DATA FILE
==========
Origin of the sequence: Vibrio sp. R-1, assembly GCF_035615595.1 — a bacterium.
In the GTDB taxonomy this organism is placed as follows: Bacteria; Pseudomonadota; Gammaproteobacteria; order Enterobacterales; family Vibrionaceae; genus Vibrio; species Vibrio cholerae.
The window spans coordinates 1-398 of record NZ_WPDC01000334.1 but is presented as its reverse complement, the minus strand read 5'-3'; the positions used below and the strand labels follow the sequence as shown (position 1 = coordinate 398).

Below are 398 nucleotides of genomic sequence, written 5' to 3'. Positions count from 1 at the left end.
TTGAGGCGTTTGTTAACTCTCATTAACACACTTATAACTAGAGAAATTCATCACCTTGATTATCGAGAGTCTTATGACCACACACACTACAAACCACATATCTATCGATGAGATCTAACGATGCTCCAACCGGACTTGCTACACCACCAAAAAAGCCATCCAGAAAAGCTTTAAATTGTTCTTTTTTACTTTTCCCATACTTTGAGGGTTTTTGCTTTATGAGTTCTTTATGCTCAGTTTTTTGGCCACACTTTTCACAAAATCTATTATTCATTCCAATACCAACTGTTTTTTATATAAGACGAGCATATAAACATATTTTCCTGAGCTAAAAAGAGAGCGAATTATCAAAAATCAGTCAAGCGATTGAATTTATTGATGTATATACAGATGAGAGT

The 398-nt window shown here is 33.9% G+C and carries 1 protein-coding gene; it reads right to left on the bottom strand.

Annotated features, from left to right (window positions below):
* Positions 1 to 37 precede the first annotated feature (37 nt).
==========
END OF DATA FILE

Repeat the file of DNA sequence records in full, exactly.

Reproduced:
Origin of the sequence: Vibrio sp. R-1, assembly GCF_035615595.1 — a bacterium.
In the GTDB taxonomy this organism is placed as follows: Bacteria; Pseudomonadota; Gammaproteobacteria; order Enterobacterales; family Vibrionaceae; genus Vibrio; species Vibrio cholerae.
The window spans coordinates 1-398 of record NZ_WPDC01000334.1 but is presented as its reverse complement, the minus strand read 5'-3'; the positions used below and the strand labels follow the sequence as shown (position 1 = coordinate 398).

Below are 398 nucleotides of genomic sequence, written 5' to 3'. Positions count from 1 at the left end.
TTGAGGCGTTTGTTAACTCTCATTAACACACTTATAACTAGAGAAATTCATCACCTTGATTATCGAGAGTCTTATGACCACACACACTACAAACCACATATCTATCGATGAGATCTAACGATGCTCCAACCGGACTTGCTACACCACCAAAAAAGCCATCCAGAAAAGCTTTAAATTGTTCTTTTTTACTTTTCCCATACTTTGAGGGTTTTTGCTTTATGAGTTCTTTATGCTCAGTTTTTTGGCCACACTTTTCACAAAATCTATTATTCATTCCAATACCAACTGTTTTTTATATAAGACGAGCATATAAACATATTTTCCTGAGCTAAAAAGAGAGCGAATTATCAAAAATCAGTCAAGCGATTGAATTTATTGATGTATATACAGATGAGAGT

The 398-nt window shown here is 33.9% G+C and carries 1 protein-coding gene; it reads right to left on the bottom strand.

Annotated features, from left to right (window positions below):
* Positions 1 to 37 precede the first annotated feature (37 nt).